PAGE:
Vulnerable Offenders: The Rights of Suspects and Accused with Psychosocial and Intellectual Disabilities

 

People with intellectual and/or psychosocial disabilities comprise a disproportionate number of the people who are arrested, who come before the courts and who are deprived from liberty. The reasons for this are complex, but are generally attributed to clinical risk factors, such as co-occurring substance use problems and treatment non-compliance, as well as social and systemic factors, such as improperly implemented deinstitutionalisation policies, homelessness and poverty, community disorganisation, poorly funded and fragmented community-based mental health and social services, hospital emergency room bed pressures, overly restrictive civil commitment criteria, intolerance of social disorder, and criminal law reforms.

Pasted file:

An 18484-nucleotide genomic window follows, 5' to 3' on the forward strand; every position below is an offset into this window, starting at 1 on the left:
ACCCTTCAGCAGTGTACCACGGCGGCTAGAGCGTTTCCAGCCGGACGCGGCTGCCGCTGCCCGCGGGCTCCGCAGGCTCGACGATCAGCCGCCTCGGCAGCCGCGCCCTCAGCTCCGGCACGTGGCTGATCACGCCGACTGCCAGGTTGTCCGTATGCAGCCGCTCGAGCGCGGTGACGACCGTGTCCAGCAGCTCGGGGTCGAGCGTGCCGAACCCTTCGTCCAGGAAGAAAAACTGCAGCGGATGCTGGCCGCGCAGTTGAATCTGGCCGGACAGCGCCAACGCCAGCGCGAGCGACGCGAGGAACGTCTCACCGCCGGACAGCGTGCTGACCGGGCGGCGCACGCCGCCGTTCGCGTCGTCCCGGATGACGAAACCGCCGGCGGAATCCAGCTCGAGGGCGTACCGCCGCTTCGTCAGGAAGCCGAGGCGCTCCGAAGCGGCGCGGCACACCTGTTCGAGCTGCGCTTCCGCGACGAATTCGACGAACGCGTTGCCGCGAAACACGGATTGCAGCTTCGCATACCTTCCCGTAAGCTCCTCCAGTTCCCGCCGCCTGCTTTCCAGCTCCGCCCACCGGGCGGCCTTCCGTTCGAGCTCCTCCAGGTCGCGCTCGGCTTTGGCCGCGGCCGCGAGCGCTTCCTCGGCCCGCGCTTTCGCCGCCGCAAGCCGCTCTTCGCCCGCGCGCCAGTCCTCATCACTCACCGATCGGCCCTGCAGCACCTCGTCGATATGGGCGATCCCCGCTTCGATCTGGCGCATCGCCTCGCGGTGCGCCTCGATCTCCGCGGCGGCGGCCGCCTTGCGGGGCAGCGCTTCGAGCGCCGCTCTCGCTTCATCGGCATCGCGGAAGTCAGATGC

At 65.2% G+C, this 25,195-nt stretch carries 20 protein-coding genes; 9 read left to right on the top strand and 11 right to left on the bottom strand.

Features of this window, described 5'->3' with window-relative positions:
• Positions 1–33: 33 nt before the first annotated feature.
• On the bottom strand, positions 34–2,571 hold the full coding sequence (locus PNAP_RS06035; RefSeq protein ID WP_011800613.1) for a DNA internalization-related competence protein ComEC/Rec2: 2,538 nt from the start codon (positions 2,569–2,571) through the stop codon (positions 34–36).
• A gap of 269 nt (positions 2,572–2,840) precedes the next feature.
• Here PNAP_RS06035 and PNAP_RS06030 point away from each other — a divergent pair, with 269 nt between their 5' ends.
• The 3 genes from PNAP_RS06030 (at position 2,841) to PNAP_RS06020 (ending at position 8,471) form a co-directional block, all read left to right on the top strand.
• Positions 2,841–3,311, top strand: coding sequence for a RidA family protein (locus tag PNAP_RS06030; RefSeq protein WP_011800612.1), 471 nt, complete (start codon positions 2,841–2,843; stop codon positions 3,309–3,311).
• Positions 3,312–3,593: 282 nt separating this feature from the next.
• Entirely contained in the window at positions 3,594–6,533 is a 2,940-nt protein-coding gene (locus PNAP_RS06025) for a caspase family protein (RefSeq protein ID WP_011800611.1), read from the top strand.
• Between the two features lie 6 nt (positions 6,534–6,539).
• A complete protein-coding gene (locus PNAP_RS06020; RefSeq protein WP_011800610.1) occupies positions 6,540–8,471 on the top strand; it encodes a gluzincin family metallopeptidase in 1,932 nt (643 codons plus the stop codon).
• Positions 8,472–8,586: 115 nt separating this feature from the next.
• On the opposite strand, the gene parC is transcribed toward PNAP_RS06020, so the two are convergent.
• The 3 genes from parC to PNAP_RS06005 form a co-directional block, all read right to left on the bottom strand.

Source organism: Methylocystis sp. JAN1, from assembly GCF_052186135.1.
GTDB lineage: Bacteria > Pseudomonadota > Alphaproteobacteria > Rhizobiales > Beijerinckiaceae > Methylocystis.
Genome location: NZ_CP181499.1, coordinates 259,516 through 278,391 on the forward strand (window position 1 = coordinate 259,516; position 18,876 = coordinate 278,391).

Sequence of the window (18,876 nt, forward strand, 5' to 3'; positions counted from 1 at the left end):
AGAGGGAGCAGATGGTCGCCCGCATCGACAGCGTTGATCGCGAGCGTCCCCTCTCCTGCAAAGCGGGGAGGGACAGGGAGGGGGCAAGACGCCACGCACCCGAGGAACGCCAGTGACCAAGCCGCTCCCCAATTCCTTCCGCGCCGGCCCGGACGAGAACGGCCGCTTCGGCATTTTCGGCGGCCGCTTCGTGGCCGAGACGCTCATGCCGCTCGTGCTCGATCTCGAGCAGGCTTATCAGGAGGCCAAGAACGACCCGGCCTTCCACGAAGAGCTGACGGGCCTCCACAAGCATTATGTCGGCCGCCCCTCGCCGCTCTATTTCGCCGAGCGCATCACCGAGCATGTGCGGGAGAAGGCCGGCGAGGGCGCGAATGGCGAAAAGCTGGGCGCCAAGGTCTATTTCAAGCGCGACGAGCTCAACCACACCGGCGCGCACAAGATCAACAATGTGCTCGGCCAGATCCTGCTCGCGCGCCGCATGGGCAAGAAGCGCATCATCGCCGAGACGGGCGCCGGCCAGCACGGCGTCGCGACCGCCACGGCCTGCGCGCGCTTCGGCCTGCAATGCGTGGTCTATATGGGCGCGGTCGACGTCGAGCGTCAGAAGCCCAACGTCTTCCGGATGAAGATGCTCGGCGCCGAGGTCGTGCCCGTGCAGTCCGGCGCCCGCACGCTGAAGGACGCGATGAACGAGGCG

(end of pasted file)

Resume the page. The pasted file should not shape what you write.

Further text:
This report strives to bring together strands of scientific research from various fields, in order to shed some light on people with intellectual and psychosocial disabilities and the challenges they face in their interaction with the police and judicial authorities during criminal proceedings.

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